Marathon Training Schedule - Beginner

Week  #  3



Marathon Training Tip Of The Week:

Hard Day / Easy Day

The difficult thing about marathon training is that in order to meet the weekly mileage goals you have to run most days. As a result, your body does not really get enough time to recover from the weekly long run effort. Make sure you have an easy day, or a day off, the day before and the day after your long run. Your legs will be grateful!

Read this article on more ways to improve your performance and take the poll to see what other marathoners think.




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Marathon Training Schedule: Week 3

It's week 3 already, and you are well on the way to completing the 'start-up' phase of the training program. If you have to change the days or distances a little to suit your schedule, don't worry. As long as you are within the general guidelines for the week you will be on track with the program




Beginner Level: Week 3 Mileage Chart

Day 1 Day 2 Day 3 Day 4 Day 5 Day 6 Day 7 Total Miles
6 T 5 E Rest 6 E Rest 8 L Rest 25

E - Easy Pace; HD - Hard Pace; HL - Hills; L - Long Slow Run; M - Marathon Pace; T - Tempo






Another cornerstone of your training should include nutrition.  A balanced diet will help immensely in the achievement of your marathon goal.  Having said that, it should also be noted that the occasional reward for a week of hard work is not a No-No!

The beginner training schedules follow the hard day / easy day approach. if you have to modify this week's training for any reason, try to stick to this basic principle.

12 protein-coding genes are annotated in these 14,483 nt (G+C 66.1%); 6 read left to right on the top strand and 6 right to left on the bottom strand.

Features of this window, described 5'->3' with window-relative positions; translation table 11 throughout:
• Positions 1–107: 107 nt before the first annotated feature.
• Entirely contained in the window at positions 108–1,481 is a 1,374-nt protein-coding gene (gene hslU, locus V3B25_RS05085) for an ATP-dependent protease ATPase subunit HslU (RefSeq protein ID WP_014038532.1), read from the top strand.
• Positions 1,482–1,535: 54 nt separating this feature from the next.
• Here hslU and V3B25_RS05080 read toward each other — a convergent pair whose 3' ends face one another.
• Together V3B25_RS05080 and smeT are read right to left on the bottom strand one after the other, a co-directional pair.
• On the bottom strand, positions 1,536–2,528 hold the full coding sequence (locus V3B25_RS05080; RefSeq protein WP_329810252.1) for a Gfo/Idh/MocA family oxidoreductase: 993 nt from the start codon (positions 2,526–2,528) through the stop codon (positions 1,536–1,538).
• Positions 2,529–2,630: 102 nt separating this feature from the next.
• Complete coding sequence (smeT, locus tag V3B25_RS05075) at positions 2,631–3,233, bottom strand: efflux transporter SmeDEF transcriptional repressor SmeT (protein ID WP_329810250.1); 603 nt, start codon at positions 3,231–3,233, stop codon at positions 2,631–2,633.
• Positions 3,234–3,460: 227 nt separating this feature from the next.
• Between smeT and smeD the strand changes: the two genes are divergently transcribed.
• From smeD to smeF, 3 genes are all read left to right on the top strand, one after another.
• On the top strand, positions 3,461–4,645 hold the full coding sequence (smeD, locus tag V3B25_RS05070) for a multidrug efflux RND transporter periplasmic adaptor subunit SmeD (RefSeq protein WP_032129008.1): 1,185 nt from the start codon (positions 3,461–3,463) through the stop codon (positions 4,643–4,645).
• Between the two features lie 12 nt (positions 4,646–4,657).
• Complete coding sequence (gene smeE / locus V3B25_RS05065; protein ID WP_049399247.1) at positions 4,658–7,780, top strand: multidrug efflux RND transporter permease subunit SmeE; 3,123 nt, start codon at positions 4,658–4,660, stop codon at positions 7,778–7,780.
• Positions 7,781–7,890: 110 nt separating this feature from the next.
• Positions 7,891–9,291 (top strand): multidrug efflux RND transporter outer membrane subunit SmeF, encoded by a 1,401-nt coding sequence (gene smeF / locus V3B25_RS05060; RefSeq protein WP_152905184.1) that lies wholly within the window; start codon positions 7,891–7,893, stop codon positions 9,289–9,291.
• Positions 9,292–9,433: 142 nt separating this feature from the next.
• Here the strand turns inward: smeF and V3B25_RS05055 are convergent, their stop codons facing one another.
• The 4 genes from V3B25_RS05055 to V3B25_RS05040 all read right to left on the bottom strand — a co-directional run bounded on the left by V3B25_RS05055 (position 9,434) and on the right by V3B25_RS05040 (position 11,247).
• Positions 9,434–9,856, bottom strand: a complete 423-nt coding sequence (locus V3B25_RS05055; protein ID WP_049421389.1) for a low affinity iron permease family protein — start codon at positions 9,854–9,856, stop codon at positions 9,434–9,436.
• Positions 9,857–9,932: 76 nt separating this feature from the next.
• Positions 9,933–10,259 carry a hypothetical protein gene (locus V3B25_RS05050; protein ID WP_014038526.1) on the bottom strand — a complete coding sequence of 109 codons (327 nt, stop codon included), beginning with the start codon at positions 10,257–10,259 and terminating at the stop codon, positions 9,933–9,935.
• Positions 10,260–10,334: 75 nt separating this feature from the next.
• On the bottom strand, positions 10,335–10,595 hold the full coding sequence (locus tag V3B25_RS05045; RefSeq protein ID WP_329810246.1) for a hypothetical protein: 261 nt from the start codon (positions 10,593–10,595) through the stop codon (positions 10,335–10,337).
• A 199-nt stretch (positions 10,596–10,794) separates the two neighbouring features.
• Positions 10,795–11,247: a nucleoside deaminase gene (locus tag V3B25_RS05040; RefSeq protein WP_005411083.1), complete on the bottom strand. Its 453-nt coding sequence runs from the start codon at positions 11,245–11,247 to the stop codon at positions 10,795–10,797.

Week 3 Daily Training Schedule



Day 1:
After a decent rest, a 6 mile tempo run is scheduled.

Day 2:
An Easy 5 miles to enjoy today. Stretch please.

Day 3:
Rest day. Cross train if you wish.

Day 4:
Another Easy run of 6 miles today. If you have a different suitably flat route do it just for a change.

Day 5:
Rest Day. Don't forget to stretch.

Day 6:
LSD today (8 miles). Please keep it Slow and stretch after.

Day 7:
Rest Day. A swim or a walk; something to get the lactic acid out of the legs.


Marathon Program Training Tips

  • The “Golden Rule" for beginning marathoners.
    When you can complete the 26.2 miles comfortably, without hitting the wall or being forced to walk, and you can recover quickly in the days after the race, - then you have mastered the marathon distance.
    Now you can think about improving your time goals!

  • The condition of your running shoes is important. If you run in “worn out” shoes you put more stress on your joints and can aggravate problems like over-pronation. The guideline is to replace your shoes every 300 - 500 miles or so. Heavier runners may want to change shoes more frequently. It's a good idea have two pairs on the go, which is also useful when you have to run in wet weather.



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